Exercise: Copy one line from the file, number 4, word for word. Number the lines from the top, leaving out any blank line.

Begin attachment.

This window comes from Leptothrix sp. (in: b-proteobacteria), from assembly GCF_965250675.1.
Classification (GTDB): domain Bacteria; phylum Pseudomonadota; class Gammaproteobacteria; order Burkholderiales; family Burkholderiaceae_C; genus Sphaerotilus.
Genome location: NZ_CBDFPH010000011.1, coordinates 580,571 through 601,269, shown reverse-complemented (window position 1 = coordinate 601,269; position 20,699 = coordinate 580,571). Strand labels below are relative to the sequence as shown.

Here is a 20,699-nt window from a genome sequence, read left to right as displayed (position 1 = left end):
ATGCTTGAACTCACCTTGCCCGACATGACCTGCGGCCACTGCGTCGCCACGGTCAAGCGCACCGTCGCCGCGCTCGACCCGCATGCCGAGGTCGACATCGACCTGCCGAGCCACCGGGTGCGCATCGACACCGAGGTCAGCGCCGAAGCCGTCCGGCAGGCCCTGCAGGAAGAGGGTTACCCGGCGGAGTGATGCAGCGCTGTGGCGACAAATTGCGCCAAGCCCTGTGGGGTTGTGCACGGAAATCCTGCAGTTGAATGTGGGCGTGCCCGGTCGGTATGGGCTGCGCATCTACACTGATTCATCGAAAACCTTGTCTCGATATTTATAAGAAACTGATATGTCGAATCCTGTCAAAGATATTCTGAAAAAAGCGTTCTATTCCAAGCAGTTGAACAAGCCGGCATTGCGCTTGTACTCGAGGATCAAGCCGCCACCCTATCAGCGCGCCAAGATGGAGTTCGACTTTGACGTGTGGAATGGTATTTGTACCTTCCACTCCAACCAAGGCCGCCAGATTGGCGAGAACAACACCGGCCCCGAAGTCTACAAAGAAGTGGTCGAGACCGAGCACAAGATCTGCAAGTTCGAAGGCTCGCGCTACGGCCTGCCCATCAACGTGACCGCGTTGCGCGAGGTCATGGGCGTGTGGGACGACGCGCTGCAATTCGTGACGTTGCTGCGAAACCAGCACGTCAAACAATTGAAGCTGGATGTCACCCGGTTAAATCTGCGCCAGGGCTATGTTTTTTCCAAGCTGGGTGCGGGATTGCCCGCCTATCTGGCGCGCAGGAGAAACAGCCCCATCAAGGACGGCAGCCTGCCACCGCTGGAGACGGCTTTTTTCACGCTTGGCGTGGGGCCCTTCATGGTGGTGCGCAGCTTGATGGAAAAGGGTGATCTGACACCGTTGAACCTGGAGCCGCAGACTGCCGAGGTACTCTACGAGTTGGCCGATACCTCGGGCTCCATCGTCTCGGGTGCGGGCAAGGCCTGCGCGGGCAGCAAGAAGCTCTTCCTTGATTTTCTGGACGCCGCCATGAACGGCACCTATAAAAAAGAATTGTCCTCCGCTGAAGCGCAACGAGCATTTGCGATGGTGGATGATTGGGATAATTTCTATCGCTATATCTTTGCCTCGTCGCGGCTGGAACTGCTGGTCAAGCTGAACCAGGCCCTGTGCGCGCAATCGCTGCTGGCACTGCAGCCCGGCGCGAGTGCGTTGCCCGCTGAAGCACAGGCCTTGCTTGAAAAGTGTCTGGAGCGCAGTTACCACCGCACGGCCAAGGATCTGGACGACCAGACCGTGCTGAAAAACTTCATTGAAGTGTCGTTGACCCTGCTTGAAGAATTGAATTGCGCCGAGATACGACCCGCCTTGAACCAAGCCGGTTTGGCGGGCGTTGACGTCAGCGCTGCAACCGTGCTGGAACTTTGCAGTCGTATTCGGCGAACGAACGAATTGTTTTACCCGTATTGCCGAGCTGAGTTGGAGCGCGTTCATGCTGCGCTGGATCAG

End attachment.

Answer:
Here is a 20,699-nt window from a genome sequence, read left to right as displayed (position 1 = left end):